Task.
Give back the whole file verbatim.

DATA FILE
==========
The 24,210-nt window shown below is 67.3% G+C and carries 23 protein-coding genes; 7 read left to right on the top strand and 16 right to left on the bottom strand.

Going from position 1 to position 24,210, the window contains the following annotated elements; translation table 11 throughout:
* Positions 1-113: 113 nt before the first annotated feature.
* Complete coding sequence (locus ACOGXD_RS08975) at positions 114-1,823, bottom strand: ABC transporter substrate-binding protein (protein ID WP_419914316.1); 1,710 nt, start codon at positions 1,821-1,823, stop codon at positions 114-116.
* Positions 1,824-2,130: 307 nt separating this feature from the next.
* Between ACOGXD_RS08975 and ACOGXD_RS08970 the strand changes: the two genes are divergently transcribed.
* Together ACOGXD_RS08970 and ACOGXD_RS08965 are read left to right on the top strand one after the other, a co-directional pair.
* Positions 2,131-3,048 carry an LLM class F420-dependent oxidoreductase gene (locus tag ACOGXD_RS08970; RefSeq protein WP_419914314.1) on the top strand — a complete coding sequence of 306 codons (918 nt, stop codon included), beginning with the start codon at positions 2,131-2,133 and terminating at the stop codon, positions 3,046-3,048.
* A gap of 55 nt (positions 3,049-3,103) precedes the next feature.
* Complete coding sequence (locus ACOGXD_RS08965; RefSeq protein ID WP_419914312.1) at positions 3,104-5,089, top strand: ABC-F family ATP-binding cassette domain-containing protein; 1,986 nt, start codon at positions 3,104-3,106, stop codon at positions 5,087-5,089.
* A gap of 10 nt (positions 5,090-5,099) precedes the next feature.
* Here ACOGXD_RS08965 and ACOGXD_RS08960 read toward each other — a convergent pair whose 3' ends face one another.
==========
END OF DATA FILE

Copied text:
The 24,210-nt window shown below is 67.3% G+C and carries 23 protein-coding genes; 7 read left to right on the top strand and 16 right to left on the bottom strand.

Going from position 1 to position 24,210, the window contains the following annotated elements; translation table 11 throughout:
* Positions 1-113: 113 nt before the first annotated feature.
* Complete coding sequence (locus ACOGXD_RS08975) at positions 114-1,823, bottom strand: ABC transporter substrate-binding protein (protein ID WP_419914316.1); 1,710 nt, start codon at positions 1,821-1,823, stop codon at positions 114-116.
* Positions 1,824-2,130: 307 nt separating this feature from the next.
* Between ACOGXD_RS08975 and ACOGXD_RS08970 the strand changes: the two genes are divergently transcribed.
* Together ACOGXD_RS08970 and ACOGXD_RS08965 are read left to right on the top strand one after the other, a co-directional pair.
* Positions 2,131-3,048 carry an LLM class F420-dependent oxidoreductase gene (locus tag ACOGXD_RS08970; RefSeq protein WP_419914314.1) on the top strand — a complete coding sequence of 306 codons (918 nt, stop codon included), beginning with the start codon at positions 2,131-2,133 and terminating at the stop codon, positions 3,046-3,048.
* A gap of 55 nt (positions 3,049-3,103) precedes the next feature.
* Complete coding sequence (locus ACOGXD_RS08965; RefSeq protein ID WP_419914312.1) at positions 3,104-5,089, top strand: ABC-F family ATP-binding cassette domain-containing protein; 1,986 nt, start codon at positions 3,104-3,106, stop codon at positions 5,087-5,089.
* A gap of 10 nt (positions 5,090-5,099) precedes the next feature.
* Here ACOGXD_RS08965 and ACOGXD_RS08960 read toward each other — a convergent pair whose 3' ends face one another.